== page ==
# Learn You Scala for Great Good! Part 3

In my previous posts Learn You Scala for Great Good! and Learn You Scala for Great Good! Part 2 I told how I started studying Haskell in order to get knowledge in functional programming in Scala. While I was reading Learn You a Haskell for Great Good! I started to “translate” some examples from Haskell into Scala.
Today I shall take some interesting examples from the Recursion chapter of this book.

## replicate function

The replicate function takes an Int and some element and returns a list that has several repetitions of the same element.

Haskell

``````
replicate :: (Num i, Ord i) => i -> a -> [a]
replicate n x
| n <= 0    = []
| otherwise = x:replicate (n-1) x

``````

As I’ve already said there is no Ord typeclass in Scala. Let’s implement this function for integers:

``````
def replicate(i:Int, x: Int):List[Int] = {
i match {
case n if n <= 0 => Nil
case n => x::replicate(n-1, x)
}
}
println(replicate(7, 9))
``````

But you don’t need to change much to implement it for general case. You can simply replace Int by Any.

``````
def replicate(i:, x: Any):List[Any] = {
i match {
case n if n <= 0 => Nil
case n => x::replicate(n-1, x)
}
}

println(replicate(12, 'a'))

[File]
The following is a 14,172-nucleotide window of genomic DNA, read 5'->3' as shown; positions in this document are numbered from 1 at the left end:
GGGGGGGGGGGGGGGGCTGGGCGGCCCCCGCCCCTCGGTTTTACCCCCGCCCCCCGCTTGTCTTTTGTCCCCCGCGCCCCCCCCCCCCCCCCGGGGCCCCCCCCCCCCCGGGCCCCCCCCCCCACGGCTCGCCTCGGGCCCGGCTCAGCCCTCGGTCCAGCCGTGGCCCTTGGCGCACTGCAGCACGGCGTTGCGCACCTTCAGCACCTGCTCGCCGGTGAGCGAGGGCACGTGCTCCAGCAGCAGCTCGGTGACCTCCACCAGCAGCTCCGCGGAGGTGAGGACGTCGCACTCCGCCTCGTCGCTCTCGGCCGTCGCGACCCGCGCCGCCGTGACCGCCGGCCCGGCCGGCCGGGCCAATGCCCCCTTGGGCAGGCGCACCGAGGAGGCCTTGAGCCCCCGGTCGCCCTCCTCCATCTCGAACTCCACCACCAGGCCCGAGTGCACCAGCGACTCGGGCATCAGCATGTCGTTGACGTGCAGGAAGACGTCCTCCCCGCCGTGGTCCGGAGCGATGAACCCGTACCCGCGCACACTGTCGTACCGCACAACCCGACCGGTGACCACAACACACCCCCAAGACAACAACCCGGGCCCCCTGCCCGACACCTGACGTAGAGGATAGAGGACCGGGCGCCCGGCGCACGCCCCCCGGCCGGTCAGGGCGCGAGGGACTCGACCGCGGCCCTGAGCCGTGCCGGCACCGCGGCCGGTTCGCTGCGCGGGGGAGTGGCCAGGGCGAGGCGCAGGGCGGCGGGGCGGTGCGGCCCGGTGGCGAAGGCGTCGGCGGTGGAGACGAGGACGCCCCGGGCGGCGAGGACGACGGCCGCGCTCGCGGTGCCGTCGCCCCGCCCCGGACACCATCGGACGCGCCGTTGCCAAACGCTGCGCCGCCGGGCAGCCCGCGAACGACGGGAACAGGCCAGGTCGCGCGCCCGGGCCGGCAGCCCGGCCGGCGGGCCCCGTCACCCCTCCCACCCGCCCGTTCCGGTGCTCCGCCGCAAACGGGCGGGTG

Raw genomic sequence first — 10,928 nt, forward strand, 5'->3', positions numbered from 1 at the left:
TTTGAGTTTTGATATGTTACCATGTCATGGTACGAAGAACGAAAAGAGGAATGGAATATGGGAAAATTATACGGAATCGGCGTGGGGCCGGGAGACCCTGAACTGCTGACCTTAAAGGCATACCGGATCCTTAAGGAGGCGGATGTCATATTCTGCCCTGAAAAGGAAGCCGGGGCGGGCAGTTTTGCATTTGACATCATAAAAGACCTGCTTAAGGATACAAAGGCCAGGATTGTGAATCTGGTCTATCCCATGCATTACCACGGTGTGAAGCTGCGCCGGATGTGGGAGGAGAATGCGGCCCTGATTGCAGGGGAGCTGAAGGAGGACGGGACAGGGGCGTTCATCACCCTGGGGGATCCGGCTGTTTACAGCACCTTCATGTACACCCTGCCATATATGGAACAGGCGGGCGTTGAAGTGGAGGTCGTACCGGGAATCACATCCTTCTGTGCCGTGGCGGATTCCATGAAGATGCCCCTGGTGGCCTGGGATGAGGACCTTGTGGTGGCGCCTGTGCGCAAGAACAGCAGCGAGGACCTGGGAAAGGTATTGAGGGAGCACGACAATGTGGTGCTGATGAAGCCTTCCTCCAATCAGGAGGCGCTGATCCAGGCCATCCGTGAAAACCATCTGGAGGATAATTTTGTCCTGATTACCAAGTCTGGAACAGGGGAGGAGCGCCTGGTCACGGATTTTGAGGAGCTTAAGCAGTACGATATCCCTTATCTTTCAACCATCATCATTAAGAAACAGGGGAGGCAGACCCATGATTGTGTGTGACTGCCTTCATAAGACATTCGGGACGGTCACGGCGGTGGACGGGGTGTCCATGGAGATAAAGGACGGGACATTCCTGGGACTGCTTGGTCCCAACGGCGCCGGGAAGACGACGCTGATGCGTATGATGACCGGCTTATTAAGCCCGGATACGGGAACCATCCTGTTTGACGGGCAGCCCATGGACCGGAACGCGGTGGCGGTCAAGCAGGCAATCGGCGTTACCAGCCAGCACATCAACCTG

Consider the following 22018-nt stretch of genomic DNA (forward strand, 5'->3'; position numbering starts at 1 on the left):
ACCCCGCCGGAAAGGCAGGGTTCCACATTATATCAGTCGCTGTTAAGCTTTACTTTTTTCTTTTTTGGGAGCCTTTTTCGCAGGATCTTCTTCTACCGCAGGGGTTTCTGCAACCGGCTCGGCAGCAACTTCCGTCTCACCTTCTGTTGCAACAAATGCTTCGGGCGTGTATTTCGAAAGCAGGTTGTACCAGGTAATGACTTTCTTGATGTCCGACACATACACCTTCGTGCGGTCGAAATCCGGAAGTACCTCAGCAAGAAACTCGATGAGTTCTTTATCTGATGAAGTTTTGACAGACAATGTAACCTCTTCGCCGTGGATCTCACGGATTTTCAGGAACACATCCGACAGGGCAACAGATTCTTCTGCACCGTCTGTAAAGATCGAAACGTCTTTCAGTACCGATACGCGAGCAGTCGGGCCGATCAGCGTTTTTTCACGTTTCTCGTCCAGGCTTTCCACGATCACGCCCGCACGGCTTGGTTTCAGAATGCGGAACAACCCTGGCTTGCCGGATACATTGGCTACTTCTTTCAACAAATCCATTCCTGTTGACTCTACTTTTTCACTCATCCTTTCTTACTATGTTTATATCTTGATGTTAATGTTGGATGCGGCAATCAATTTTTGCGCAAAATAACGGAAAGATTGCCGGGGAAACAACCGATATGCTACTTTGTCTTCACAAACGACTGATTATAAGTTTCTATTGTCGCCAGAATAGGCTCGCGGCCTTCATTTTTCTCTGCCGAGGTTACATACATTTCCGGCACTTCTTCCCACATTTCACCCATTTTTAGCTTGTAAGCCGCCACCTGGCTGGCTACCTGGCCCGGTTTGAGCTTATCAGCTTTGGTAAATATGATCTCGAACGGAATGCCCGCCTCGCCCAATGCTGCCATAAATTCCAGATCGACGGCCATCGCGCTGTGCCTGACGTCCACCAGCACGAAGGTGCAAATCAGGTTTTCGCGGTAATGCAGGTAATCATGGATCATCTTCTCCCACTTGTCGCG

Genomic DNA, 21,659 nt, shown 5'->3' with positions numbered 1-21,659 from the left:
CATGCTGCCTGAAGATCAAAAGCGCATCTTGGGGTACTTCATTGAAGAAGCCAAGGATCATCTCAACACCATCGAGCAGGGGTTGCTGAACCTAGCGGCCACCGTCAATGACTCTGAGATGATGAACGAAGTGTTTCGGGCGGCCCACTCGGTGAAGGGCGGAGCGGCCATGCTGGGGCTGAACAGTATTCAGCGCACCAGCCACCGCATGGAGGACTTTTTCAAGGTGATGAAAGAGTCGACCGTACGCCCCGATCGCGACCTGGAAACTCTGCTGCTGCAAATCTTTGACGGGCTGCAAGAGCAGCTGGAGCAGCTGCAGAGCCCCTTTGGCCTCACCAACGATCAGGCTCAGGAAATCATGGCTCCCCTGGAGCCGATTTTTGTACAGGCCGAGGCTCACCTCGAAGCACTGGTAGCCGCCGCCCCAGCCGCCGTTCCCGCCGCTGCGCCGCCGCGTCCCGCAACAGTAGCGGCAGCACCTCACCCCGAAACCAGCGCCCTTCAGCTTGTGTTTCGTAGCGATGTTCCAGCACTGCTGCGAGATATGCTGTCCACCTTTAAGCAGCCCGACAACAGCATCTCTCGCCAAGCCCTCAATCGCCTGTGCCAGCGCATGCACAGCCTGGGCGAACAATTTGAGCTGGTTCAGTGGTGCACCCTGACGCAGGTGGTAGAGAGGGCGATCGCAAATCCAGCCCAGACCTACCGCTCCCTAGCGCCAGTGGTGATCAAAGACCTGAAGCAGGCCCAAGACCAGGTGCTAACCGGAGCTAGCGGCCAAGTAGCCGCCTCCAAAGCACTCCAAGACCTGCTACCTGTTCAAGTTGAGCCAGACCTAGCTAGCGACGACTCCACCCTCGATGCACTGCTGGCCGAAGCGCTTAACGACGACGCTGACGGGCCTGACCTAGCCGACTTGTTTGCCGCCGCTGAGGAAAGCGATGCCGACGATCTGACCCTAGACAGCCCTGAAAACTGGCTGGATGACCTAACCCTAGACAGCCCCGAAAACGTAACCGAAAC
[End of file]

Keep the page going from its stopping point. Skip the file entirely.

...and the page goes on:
``````

But I prefer a generic function:

``````
def replicate[A](i:, x: A):List[A] = {
i match {
case n if n <= 0 => Nil
case n => x::replicate(n-1, x)
}
}

println(replicate(12, 'a'))
``````

## take function

The take function takes a certain number of elements from a list.

Haskell:

``````
take :: (Num i, Ord i) => i -> [a] -> [a]
take n _
| n <= 0   = []
take _ []     = []
take n (x:xs) = x : take (n-1) xs
``````

Scala :

``````
def take[A](n:Int, l:List[A]): List[A] = {
(n, l) match {
case (n, _) if n <= 0 => Nil
case (_, Nil) => Nil
case (n, x::xs) => x::take(n-1, xs)
}
}

println(take(3, List(5, 34, 99, 8, 567, 222)))
println(take(5, List("5", "34", "99", "8", "567", "222")))

``````

I use pattern matching in Scala:

• if we try to take a 0 or negative number of elements, we get an empty list
• if the second parameter is an empty list , we get an empty list
• the third pattern breaks the list into a head and a tail and the function is called again: `x::take(n-1, xs)`

## reverse function

The reverse function simply reverses a list.

Haskell:

``````
reverse :: [a] -> [a]
reverse [] = []
reverse (x:xs) = reverse xs ++ [x]
``````

Scala:

``````
def reverse[A](l: List[A]):List[A] = {
l match {
case Nil => Nil
case x::xs => (reverse(xs) ::: x::Nil)
}

}

println(reverse(1::2::3::4::4::5::6::7::Nil))
``````

The edge condition is the empty list. If a list can be split to a head and a tail, the reversed list is equal to the reversed tail and then the head at the end.

About Alexandre Kremlianski Scala / Scala.js / JavaScript programmer

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